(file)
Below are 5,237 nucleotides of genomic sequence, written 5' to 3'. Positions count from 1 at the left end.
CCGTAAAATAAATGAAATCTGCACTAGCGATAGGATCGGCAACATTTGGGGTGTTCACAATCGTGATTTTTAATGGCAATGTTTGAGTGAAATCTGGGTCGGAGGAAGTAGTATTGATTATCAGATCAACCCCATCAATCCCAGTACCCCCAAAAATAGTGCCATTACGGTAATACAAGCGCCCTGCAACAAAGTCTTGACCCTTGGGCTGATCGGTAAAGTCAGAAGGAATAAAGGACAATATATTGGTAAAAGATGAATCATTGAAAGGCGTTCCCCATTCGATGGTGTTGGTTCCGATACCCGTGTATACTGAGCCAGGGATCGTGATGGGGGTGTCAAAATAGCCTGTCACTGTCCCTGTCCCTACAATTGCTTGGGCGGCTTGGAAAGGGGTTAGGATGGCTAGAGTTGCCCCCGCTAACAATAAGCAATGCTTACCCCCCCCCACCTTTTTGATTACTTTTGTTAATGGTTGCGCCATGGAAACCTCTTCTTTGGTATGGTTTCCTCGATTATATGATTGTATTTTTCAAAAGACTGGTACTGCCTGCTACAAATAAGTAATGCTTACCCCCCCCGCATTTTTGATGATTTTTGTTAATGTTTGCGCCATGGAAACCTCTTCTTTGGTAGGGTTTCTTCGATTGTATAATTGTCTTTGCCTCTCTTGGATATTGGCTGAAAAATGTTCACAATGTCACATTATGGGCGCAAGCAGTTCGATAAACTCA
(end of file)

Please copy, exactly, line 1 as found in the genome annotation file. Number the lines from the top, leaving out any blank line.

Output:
Below are 5,237 nucleotides of genomic sequence, written 5' to 3'. Positions count from 1 at the left end.